Each of our "Community Gardens" emerged from a past form we inherited and combined with the seasonal movements of our work.
"The Warehouse" and "Chenango" were formerly native plant gardens left behind and untended by past tenants. We added some leftover sod at a couple different times to give some shape and used leftover plants and divided perennials to fill the space. Small Arborvitae and spreading Juniper I got at the November Home Depot clearance for $5 each and 4 large upright Juniper we used as Christmas decor last winter fill the space with evergreen materials. I admit to having bought a couple Yarrow and some herbs used last season in the caffe's containers were moved here permanently before the winter.
Utica Street - OH! IF I HAD BEFORE PICTURES (sometimes production moves faster than the storyteller) - was an abandoned space completely covered over with weed trees, a large Catalpa, 2 Norway Maples, and a Tree of Heaven. We removed those first, eliminated the broken concrete driveway to the back and added a single permeable paver parking space ("Utica Street" is my house, so, its a tad more capital intensive). The front is a collection of plants, each with their own story, and the back is a series of borders to define living space for the now shared backyard between the two houses of the garden - 593 & 589. We agreed to take down the fence between us to create a larger space.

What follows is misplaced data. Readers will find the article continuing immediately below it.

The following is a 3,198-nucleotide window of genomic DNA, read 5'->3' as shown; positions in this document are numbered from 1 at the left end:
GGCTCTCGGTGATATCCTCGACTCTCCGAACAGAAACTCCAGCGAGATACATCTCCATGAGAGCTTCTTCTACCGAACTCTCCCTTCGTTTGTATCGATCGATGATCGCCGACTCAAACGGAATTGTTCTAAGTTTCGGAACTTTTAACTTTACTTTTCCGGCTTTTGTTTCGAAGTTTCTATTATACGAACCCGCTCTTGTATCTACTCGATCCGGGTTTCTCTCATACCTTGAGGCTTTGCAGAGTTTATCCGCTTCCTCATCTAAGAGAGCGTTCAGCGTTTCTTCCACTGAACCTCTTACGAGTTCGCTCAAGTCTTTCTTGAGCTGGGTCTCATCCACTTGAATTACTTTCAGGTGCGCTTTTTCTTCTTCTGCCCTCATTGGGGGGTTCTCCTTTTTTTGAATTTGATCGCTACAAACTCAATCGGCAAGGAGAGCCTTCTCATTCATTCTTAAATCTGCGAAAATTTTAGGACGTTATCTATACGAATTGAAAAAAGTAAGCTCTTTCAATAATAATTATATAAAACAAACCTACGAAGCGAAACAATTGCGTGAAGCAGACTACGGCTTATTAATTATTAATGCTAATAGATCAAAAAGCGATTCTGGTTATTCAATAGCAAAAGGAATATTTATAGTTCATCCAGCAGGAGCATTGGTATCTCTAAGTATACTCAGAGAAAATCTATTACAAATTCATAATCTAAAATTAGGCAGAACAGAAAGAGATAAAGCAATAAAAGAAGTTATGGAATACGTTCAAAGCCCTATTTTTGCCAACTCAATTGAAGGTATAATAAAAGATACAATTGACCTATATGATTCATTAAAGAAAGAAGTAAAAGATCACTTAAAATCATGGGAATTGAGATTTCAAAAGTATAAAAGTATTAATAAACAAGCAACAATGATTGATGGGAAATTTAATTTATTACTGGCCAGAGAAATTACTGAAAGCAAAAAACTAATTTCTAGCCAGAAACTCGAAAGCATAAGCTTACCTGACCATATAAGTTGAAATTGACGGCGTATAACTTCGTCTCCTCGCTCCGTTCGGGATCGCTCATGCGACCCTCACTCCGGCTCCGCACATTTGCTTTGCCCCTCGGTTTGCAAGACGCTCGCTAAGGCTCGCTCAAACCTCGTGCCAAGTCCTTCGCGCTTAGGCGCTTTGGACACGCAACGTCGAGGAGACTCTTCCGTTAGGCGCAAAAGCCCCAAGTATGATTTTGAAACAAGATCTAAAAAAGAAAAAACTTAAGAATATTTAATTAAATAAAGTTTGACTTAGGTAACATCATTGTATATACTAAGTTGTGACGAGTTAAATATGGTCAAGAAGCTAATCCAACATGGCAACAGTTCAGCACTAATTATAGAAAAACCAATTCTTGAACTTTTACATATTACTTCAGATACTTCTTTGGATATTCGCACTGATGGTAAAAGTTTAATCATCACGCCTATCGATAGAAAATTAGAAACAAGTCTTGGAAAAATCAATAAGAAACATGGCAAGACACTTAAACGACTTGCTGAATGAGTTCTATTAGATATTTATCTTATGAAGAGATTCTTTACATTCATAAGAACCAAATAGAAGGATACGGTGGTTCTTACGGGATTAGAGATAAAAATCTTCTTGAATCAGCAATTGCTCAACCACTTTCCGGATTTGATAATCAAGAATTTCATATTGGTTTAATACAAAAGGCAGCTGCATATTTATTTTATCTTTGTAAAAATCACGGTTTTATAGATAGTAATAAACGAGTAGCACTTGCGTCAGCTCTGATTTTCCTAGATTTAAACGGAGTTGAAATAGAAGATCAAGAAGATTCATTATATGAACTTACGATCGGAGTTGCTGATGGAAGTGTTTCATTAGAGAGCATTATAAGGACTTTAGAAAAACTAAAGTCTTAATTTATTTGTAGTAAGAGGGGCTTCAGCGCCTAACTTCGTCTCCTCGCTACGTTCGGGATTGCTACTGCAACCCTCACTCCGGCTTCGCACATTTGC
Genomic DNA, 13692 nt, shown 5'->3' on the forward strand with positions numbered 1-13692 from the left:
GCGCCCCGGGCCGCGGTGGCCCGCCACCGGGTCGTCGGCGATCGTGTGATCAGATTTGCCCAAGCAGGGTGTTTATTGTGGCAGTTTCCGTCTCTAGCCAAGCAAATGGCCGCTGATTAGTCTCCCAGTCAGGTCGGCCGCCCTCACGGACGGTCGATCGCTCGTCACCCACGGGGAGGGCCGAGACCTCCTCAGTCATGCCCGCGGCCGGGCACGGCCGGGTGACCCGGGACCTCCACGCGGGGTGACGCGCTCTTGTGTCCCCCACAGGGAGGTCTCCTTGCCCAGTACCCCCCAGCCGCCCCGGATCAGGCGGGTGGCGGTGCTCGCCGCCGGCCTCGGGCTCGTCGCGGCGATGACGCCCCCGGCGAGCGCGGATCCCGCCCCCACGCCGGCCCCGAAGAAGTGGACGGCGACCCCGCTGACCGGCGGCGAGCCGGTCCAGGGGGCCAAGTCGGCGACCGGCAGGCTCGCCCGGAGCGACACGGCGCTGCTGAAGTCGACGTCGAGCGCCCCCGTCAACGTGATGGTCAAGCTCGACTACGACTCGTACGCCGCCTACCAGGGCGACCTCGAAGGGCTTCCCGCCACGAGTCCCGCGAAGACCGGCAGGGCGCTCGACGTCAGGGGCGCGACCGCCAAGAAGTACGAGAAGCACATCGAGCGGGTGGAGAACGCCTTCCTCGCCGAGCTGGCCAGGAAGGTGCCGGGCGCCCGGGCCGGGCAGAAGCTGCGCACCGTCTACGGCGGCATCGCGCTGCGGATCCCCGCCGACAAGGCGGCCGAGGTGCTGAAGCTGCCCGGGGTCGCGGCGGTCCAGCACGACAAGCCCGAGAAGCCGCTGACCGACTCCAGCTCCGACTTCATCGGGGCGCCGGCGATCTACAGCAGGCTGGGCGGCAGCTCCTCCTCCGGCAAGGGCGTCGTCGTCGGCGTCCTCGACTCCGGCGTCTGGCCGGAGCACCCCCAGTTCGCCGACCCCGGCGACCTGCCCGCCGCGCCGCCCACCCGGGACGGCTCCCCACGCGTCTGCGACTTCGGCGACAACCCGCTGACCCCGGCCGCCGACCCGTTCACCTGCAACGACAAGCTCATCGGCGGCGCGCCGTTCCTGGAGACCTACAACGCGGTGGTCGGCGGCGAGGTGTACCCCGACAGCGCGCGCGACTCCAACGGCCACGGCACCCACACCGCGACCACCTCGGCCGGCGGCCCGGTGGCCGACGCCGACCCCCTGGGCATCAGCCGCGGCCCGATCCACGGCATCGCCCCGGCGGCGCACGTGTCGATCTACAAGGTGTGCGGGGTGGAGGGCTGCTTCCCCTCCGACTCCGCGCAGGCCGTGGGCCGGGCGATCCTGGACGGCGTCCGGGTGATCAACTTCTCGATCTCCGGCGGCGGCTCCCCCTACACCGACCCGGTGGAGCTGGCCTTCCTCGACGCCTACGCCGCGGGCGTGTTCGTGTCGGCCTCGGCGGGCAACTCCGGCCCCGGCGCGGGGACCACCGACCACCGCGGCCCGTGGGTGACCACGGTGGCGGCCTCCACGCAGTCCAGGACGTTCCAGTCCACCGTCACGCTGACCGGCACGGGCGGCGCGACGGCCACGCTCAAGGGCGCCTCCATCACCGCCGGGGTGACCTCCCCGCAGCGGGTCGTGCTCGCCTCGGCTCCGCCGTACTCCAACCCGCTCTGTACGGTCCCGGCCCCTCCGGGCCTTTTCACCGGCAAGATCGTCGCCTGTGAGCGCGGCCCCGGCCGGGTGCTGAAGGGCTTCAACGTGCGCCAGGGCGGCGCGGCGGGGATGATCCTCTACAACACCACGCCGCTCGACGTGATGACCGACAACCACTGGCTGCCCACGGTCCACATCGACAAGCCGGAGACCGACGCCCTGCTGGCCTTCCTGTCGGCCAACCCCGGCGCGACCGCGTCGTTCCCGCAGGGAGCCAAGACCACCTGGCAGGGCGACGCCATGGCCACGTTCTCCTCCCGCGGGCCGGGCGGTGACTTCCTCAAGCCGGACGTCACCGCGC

At 377 the owner asked us to quickly rescue the front foundation planting from nearly being overrun with weeds last summer. It had a Hydrangea, a single Rose, and a large patch of Iris. I watched from around the corner as the maintenance plan failed to keep up. So, this spring I proposed to "just take care of it" in return for the play space.
The backyard was unmown weeds and a rubble pile along the back fence. We dug in a border bed first and moved in a couple salvaged Forsythia and Shasta Daisy in. As other Heirloomy shrubs turned up - 3 Lilac and 2 Mockorange - they were moved there for a small shrubbery "screen" to contain the backyard space. A couple flats of annuals found their way in at the end of May - Straw Flower, Calendula, Zinnia, Mini Dahlia - and we just bought a couple Ninebark and three or four perennials (all with value as cut flowers) to give a sense of completion.
The lawn - well - with some quick regrading , adding some soil to low spots, a couple organic fertilizings, and a bunch of watering...I think we have made 377 look like a cared for and enjoyable space.
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Landscape designer and Proprietor of Buffalo Horticulture